SoCal is tackling the e-waste problem head-on

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COMMERCE, Calif. – For many years, Jeanette Felix has focused on putting the pieces of her life back together.

“I was in a gang, I was drug addict, I went to prison and I repeated that quite often”, says Felix, 43 years old.


What would you like to know

  • Homeboy Electronics Recycling reuses “electronic waste” for recycling or reuse
  • They collect electronic devices from businesses or individuals can send in their old electronic devices using their postal electronic program.
  • The United Nations Global E-Waste Monitor has revealed that in 2019, more than 53 million metric tons of e-waste were produced globally
  • Their reused electronics are resold or go to communities and people who might have difficulty purchasing a computer otherwise

But things started to change for the Los Angeles native when she got involved with Homeboy Industries, an organization that supports former gang members and those formerly incarcerated by helping them find jobs and adjust. to life outside the prison system.

Felix started working for Homeboy Industries at their main location in downtown Los Angeles, but a little over a year ago, she landed a job in another division working in technology and technology. computing. Today, she works at Homeboy Electronics Recycling, one of nine social enterprises operated by Homeboy Industries.

The recycling center collects electronic waste, or electronic waste, and disposes of or reuses electronic devices for continued use.

“I’m learning all kinds of skills,” Felix said. “I never knew how a computer was put together. I learned that… we dissect the computer.

At Homeboy Electronics Recycling, which was acquired by Homeboy in 2016, graduates of its programs can work, train and develop their skills on both the recycling and tech side. Felix tests computers provided by individual donors or by companies that get rid of them because they improve their technology. Computers that still work are refurbished and then sold or donated.

Felix says working at the recycling center has been an eye-opening experience when it comes to waste.

“I go through the computers, and it’s like it’s usable,” she said.

Electronic waste is a growing global concern. According to the United Nations Global E-Waste Monitor as of 2020, more than 53 million metric tons of e-waste was generated worldwide in 2019. The amount of e-waste is increasing at a rapid rate as upgrades technologies continue at an equally rapid pace. .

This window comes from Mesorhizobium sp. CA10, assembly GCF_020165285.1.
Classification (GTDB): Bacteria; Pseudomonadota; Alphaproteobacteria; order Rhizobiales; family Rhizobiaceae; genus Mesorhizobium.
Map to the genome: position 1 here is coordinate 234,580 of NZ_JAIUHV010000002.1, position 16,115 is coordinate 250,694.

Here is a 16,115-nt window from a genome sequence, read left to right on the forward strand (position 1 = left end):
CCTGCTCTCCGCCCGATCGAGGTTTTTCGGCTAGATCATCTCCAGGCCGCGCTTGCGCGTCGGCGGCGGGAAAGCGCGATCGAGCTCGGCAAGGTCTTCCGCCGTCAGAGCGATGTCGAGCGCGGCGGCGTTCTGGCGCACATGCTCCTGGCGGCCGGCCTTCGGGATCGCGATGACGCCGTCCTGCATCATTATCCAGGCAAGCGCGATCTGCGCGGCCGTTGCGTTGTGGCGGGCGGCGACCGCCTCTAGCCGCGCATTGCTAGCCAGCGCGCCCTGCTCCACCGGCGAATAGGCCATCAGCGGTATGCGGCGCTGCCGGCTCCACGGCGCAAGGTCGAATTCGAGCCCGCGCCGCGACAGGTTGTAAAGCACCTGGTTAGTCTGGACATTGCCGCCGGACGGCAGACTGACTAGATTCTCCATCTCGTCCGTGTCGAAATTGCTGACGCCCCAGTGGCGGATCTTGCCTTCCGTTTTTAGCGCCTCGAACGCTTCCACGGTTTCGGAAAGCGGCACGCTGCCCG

The UN study found that only 17.4% of e-waste in 2019 was recycled. Most electronic waste ends up in landfills, creating hazardous environments due to the many metals and chemicals used in electronics.

Sanjay Mohanty, assistant professor of civil and environmental engineering at UCLA, studies the impact of climate change and waste on water quality.

“When we think of most of our electronic waste, the smallest object, like a cell phone or computer chips, they use a lot of toxic metals like lead, arsenic, cadmium and hexavalent and chromium.” , did he declare. “These metals are very toxic, so it is very important to manage waste properly. “

Mohanty’s lab strives to find solutions to the waste problem by developing safe ways to remove and extract toxins, so that they become reusable. Mohanty says reusing materials is an important next step in conservation and waste management.

“Fifty years ago, landfill was the main means of waste management,” he said. “We can’t keep doing this because now we have more garbage and we don’t have a lot of space. So now what’s the best way to deal with waste? This is to prevent waste from ending up in landfills. “

And that’s Homeboy Electronics’ goal, to keep waste out of landfills. Every part of a computer, phone, printer, charger, or other electronic item is taken apart, properly recycled, and returned to service.

Felix noted that working with computers at the recycling center made her reflect on her own life and the tremendous progress she has made.

“I had to be brought back into society,” she said. “It’s like computers. It can sit on a counter for years until you polish it and really understand it and use it… When you put something in place, you put yourself back together too.”


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